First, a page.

Branding critical in presidential campaigns

Many consumer brands seek to connect with consumers on a personal level in the same way US presidents have hoped to build relationship with voters.

By Alex Geraghty

Modern politics has become less about issues that affect us all, and more about the branding of those standing for office.

Political branding seems to be en vogue and is pursued as a deliberate strategy by candidates. Standing out from an opponent is a key factor of any presidential campaign, and as November 6th draws closer, the candidates are looking to do just that.

Mitt Romney has built his campaign on his strength as a businessman. He believes he is a born leader whose well-rounded life experience would make him the voter’s choice—that, and a campaign founded on what Obama failed to do during his first term in office.

President Barack Obama, however, has sold himself based on what he has accomplished during his first term as president. Committed to education, he seeks to improve job opportunities for college graduates, while protecting the middle class and taxing the 1%.

Richard Scullion, Senior Lecturer of Marketing Communications at Bournemouth University said a campaign founded on ‘positives’ is what many presidential candidates will aim to achieve as they build their brand.

“The key is to get enough consumers to like and value your brand,” Scullion said. “Meeting certain standards can give consumers incentive to buy into them. People like to be reminded that their choice was a sound one”.

That said, there’s always a hearty dose of negative campaigning, where candidates will try to pick holes in each other’s branding. According to Scullion, a lot of campaigns now implement sound bites, negative advertising, permanent campaigning and personality politics.

The presidential campaigning process in the US begins up to two years before an election. But it’s usually only when candidates are confirmed representatives of their relevant parties that they start to heavily invest in advertising.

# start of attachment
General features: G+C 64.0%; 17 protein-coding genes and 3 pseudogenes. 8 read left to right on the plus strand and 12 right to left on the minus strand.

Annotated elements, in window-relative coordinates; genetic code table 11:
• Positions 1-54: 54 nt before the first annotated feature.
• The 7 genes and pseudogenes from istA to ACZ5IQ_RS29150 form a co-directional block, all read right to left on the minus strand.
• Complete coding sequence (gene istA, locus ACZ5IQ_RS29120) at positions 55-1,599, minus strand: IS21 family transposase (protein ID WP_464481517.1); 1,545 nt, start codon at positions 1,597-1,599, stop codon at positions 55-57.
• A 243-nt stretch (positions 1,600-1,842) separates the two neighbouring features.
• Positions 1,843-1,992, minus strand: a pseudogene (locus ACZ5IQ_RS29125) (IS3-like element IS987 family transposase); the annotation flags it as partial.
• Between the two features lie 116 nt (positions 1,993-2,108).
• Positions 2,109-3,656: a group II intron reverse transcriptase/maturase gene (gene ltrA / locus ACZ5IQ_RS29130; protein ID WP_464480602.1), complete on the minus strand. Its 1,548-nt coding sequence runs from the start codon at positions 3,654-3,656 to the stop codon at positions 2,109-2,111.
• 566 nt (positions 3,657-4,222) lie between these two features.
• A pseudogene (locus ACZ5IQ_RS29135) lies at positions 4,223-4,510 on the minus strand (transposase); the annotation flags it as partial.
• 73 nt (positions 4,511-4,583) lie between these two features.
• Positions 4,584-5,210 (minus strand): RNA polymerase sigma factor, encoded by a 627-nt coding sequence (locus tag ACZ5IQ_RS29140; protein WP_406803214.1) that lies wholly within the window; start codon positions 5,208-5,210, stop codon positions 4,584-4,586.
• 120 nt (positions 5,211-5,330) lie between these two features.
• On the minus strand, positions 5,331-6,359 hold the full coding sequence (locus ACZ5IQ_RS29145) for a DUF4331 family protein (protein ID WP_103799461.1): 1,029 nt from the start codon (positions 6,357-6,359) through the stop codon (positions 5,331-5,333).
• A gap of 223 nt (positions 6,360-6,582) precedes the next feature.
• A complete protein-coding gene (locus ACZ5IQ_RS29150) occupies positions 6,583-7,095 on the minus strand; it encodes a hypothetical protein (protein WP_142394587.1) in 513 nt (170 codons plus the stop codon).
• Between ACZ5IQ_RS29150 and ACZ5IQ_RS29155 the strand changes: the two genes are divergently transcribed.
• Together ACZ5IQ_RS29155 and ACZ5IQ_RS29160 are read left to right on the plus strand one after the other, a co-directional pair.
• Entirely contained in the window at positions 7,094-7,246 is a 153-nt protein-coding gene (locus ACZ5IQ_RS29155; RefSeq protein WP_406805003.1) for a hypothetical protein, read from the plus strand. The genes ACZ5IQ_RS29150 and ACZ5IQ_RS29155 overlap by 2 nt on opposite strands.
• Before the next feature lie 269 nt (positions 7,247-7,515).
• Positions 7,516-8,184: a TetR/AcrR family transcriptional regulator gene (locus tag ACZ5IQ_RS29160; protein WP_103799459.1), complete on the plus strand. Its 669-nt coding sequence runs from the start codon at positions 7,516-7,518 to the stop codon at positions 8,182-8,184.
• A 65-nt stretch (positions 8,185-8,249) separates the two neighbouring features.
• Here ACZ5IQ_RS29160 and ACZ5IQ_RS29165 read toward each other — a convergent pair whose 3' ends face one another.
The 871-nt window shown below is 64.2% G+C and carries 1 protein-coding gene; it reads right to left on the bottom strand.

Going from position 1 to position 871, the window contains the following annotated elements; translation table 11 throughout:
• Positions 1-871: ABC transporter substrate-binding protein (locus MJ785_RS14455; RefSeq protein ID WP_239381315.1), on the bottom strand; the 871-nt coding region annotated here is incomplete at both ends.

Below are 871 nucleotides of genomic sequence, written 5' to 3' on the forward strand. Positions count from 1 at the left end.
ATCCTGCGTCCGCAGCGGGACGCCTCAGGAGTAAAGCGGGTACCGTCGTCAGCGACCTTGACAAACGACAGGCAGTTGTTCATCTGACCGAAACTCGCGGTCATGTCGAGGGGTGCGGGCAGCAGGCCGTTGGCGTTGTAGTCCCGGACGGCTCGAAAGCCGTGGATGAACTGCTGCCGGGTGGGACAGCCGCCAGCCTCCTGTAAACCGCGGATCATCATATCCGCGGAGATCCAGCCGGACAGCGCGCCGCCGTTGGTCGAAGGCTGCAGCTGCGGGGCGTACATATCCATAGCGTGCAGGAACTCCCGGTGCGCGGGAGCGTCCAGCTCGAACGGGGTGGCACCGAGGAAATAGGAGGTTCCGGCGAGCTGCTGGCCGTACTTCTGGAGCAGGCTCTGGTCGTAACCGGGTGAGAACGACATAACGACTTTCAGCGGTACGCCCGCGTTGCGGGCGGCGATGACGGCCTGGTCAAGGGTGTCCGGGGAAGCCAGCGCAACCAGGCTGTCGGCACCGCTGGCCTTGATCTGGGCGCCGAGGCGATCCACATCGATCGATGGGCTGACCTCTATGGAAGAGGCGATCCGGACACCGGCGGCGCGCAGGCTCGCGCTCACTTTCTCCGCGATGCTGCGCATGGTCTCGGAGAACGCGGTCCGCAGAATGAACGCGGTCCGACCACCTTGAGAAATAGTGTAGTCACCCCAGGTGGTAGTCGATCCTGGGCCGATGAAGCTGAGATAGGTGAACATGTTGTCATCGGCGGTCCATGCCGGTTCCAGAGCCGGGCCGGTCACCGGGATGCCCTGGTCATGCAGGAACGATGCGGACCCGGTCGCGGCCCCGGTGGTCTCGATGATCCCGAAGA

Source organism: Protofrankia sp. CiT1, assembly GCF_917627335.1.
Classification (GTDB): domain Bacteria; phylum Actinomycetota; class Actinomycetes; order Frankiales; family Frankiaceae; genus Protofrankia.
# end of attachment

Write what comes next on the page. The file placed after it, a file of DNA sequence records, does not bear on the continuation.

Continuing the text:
To reach out to young voters, Obama’s efforts in 2008 made heavy use of social media platforms like YouTube. Taking advantage of free advertising, Obama addressed thousands of voters on a level that was convenient; voters were able to access content anywhere and at any time.

“The 2008 US election proved to be important for the Democrats whose support base is younger.

“Obama’s brand is still clinging onto the idealistic notion of hope,” Scullion said. “Romney’s brand is less individualistic, celebrating conventional economic success and making the promise that voters could be lucky [in his America].”

But such efforts will not be new to American citizens. Throughout history, presidential candidates have built campaigns aiming to differentiate themselves from their competitors and convince voters to choose their plans for the country’s future. In the 1960’s, President John F. Kennedy pledged to restore America’s economic prosperity, while in the 1990’s, President Bill Clinton marketed a sense of economic stability.

As this US election comes to its climatic close, both Romney and Obama will be interested to see what impact, if any, their efforts have had on the electorate.

Only time will tell if their campaign branding was successful or not.